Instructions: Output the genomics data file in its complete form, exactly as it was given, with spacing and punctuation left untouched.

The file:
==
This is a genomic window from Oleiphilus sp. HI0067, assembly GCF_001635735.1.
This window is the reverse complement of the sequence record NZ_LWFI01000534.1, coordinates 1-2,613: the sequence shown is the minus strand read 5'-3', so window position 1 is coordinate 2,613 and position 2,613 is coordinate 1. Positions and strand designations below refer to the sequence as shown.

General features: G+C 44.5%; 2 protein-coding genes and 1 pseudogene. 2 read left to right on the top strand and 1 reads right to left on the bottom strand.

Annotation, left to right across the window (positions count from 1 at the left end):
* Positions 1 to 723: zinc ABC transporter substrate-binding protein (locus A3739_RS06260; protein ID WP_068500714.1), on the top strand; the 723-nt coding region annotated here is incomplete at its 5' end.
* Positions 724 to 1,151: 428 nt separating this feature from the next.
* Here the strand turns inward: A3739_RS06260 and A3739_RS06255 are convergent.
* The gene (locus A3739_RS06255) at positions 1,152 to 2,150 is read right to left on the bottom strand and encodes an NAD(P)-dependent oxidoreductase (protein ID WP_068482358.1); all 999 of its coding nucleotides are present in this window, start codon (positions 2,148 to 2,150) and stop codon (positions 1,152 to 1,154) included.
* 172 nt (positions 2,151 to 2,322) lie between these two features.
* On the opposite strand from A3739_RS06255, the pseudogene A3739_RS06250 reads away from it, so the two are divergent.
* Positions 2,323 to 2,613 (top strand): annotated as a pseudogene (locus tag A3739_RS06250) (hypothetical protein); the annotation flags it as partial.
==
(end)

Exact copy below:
This is a genomic window from Oleiphilus sp. HI0067, assembly GCF_001635735.1.
This window is the reverse complement of the sequence record NZ_LWFI01000534.1, coordinates 1-2,613: the sequence shown is the minus strand read 5'-3', so window position 1 is coordinate 2,613 and position 2,613 is coordinate 1. Positions and strand designations below refer to the sequence as shown.

General features: G+C 44.5%; 2 protein-coding genes and 1 pseudogene. 2 read left to right on the top strand and 1 reads right to left on the bottom strand.

Annotation, left to right across the window (positions count from 1 at the left end):
* Positions 1 to 723: zinc ABC transporter substrate-binding protein (locus A3739_RS06260; protein ID WP_068500714.1), on the top strand; the 723-nt coding region annotated here is incomplete at its 5' end.
* Positions 724 to 1,151: 428 nt separating this feature from the next.
* Here the strand turns inward: A3739_RS06260 and A3739_RS06255 are convergent.
* The gene (locus A3739_RS06255) at positions 1,152 to 2,150 is read right to left on the bottom strand and encodes an NAD(P)-dependent oxidoreductase (protein ID WP_068482358.1); all 999 of its coding nucleotides are present in this window, start codon (positions 2,148 to 2,150) and stop codon (positions 1,152 to 1,154) included.
* 172 nt (positions 2,151 to 2,322) lie between these two features.
* On the opposite strand from A3739_RS06255, the pseudogene A3739_RS06250 reads away from it, so the two are divergent.
* Positions 2,323 to 2,613 (top strand): annotated as a pseudogene (locus tag A3739_RS06250) (hypothetical protein); the annotation flags it as partial.